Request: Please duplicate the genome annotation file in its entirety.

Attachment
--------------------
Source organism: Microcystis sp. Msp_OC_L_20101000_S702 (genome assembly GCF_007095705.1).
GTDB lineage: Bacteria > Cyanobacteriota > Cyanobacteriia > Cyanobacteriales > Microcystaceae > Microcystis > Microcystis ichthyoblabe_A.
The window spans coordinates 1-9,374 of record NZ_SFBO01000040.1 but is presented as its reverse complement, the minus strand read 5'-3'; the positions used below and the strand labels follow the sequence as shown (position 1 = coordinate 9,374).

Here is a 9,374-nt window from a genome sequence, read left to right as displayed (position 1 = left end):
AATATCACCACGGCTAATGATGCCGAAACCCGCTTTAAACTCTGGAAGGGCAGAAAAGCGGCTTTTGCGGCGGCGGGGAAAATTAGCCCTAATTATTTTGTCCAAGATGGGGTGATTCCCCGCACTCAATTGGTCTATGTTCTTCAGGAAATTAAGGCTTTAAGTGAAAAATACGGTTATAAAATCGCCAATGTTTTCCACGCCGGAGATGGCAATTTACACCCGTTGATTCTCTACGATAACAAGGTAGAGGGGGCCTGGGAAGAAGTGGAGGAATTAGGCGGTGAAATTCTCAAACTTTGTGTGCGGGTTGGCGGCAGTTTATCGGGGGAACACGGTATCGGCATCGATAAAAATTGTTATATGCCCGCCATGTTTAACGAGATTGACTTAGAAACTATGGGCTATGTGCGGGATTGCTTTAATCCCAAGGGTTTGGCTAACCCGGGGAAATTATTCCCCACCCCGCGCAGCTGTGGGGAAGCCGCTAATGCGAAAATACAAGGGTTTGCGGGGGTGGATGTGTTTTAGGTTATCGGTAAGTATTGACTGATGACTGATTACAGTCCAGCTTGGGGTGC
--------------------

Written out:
Source organism: Microcystis sp. Msp_OC_L_20101000_S702 (genome assembly GCF_007095705.1).
GTDB lineage: Bacteria > Cyanobacteriota > Cyanobacteriia > Cyanobacteriales > Microcystaceae > Microcystis > Microcystis ichthyoblabe_A.
The window spans coordinates 1-9,374 of record NZ_SFBO01000040.1 but is presented as its reverse complement, the minus strand read 5'-3'; the positions used below and the strand labels follow the sequence as shown (position 1 = coordinate 9,374).

Here is a 9,374-nt window from a genome sequence, read left to right as displayed (position 1 = left end):
AATATCACCACGGCTAATGATGCCGAAACCCGCTTTAAACTCTGGAAGGGCAGAAAAGCGGCTTTTGCGGCGGCGGGGAAAATTAGCCCTAATTATTTTGTCCAAGATGGGGTGATTCCCCGCACTCAATTGGTCTATGTTCTTCAGGAAATTAAGGCTTTAAGTGAAAAATACGGTTATAAAATCGCCAATGTTTTCCACGCCGGAGATGGCAATTTACACCCGTTGATTCTCTACGATAACAAGGTAGAGGGGGCCTGGGAAGAAGTGGAGGAATTAGGCGGTGAAATTCTCAAACTTTGTGTGCGGGTTGGCGGCAGTTTATCGGGGGAACACGGTATCGGCATCGATAAAAATTGTTATATGCCCGCCATGTTTAACGAGATTGACTTAGAAACTATGGGCTATGTGCGGGATTGCTTTAATCCCAAGGGTTTGGCTAACCCGGGGAAATTATTCCCCACCCCGCGCAGCTGTGGGGAAGCCGCTAATGCGAAAATACAAGGGTTTGCGGGGGTGGATGTGTTTTAGGTTATCGGTAAGTATTGACTGATGACTGATTACAGTCCAGCTTGGGGTGC